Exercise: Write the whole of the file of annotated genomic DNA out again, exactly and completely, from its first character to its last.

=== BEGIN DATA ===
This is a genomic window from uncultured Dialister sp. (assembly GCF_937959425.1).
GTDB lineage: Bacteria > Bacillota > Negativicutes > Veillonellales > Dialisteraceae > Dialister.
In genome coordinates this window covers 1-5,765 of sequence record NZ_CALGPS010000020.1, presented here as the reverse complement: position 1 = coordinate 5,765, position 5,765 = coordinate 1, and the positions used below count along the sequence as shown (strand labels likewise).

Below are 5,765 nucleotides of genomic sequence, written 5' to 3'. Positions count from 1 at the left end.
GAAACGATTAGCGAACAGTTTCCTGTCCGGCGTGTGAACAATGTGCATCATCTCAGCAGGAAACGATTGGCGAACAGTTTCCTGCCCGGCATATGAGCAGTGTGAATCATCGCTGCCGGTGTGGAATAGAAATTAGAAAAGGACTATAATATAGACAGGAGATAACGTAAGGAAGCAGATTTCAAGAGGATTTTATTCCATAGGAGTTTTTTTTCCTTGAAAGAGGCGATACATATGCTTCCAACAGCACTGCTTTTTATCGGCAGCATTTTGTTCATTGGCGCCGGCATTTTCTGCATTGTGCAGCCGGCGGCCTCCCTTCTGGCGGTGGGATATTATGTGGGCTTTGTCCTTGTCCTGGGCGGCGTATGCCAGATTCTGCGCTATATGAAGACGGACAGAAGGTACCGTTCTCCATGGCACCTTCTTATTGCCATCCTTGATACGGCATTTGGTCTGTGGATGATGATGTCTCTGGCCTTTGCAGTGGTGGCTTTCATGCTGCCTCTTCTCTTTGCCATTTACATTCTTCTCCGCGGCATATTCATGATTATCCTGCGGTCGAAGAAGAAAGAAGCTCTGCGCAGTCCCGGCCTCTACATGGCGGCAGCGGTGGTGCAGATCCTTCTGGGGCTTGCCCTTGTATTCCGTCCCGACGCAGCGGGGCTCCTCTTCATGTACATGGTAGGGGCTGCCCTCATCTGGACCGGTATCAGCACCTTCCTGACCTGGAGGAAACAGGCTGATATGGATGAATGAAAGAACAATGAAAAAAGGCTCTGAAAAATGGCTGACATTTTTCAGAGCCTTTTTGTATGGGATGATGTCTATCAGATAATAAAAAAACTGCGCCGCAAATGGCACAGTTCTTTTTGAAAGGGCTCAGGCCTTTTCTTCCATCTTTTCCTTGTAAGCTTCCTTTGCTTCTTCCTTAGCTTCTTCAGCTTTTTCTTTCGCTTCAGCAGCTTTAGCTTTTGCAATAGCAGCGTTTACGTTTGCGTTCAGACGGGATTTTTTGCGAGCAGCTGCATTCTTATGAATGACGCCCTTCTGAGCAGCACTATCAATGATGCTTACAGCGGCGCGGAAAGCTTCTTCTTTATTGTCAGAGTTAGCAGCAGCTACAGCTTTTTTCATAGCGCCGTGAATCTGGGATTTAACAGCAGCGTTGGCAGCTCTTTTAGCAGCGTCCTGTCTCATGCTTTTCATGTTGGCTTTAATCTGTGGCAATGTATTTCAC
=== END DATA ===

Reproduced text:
This is a genomic window from uncultured Dialister sp. (assembly GCF_937959425.1).
GTDB lineage: Bacteria > Bacillota > Negativicutes > Veillonellales > Dialisteraceae > Dialister.
In genome coordinates this window covers 1-5,765 of sequence record NZ_CALGPS010000020.1, presented here as the reverse complement: position 1 = coordinate 5,765, position 5,765 = coordinate 1, and the positions used below count along the sequence as shown (strand labels likewise).

Below are 5,765 nucleotides of genomic sequence, written 5' to 3'. Positions count from 1 at the left end.
GAAACGATTAGCGAACAGTTTCCTGTCCGGCGTGTGAACAATGTGCATCATCTCAGCAGGAAACGATTGGCGAACAGTTTCCTGCCCGGCATATGAGCAGTGTGAATCATCGCTGCCGGTGTGGAATAGAAATTAGAAAAGGACTATAATATAGACAGGAGATAACGTAAGGAAGCAGATTTCAAGAGGATTTTATTCCATAGGAGTTTTTTTTCCTTGAAAGAGGCGATACATATGCTTCCAACAGCACTGCTTTTTATCGGCAGCATTTTGTTCATTGGCGCCGGCATTTTCTGCATTGTGCAGCCGGCGGCCTCCCTTCTGGCGGTGGGATATTATGTGGGCTTTGTCCTTGTCCTGGGCGGCGTATGCCAGATTCTGCGCTATATGAAGACGGACAGAAGGTACCGTTCTCCATGGCACCTTCTTATTGCCATCCTTGATACGGCATTTGGTCTGTGGATGATGATGTCTCTGGCCTTTGCAGTGGTGGCTTTCATGCTGCCTCTTCTCTTTGCCATTTACATTCTTCTCCGCGGCATATTCATGATTATCCTGCGGTCGAAGAAGAAAGAAGCTCTGCGCAGTCCCGGCCTCTACATGGCGGCAGCGGTGGTGCAGATCCTTCTGGGGCTTGCCCTTGTATTCCGTCCCGACGCAGCGGGGCTCCTCTTCATGTACATGGTAGGGGCTGCCCTCATCTGGACCGGTATCAGCACCTTCCTGACCTGGAGGAAACAGGCTGATATGGATGAATGAAAGAACAATGAAAAAAGGCTCTGAAAAATGGCTGACATTTTTCAGAGCCTTTTTGTATGGGATGATGTCTATCAGATAATAAAAAAACTGCGCCGCAAATGGCACAGTTCTTTTTGAAAGGGCTCAGGCCTTTTCTTCCATCTTTTCCTTGTAAGCTTCCTTTGCTTCTTCCTTAGCTTCTTCAGCTTTTTCTTTCGCTTCAGCAGCTTTAGCTTTTGCAATAGCAGCGTTTACGTTTGCGTTCAGACGGGATTTTTTGCGAGCAGCTGCATTCTTATGAATGACGCCCTTCTGAGCAGCACTATCAATGATGCTTACAGCGGCGCGGAAAGCTTCTTCTTTATTGTCAGAGTTAGCAGCAGCTACAGCTTTTTTCATAGCGCCGTGAATCTGGGATTTAACAGCAGCGTTGGCAGCTCTTTTAGCAGCGTCCTGTCTCATGCTTTTCATGTTGGCTTTAATCTGTGGCAATGTATTTCAC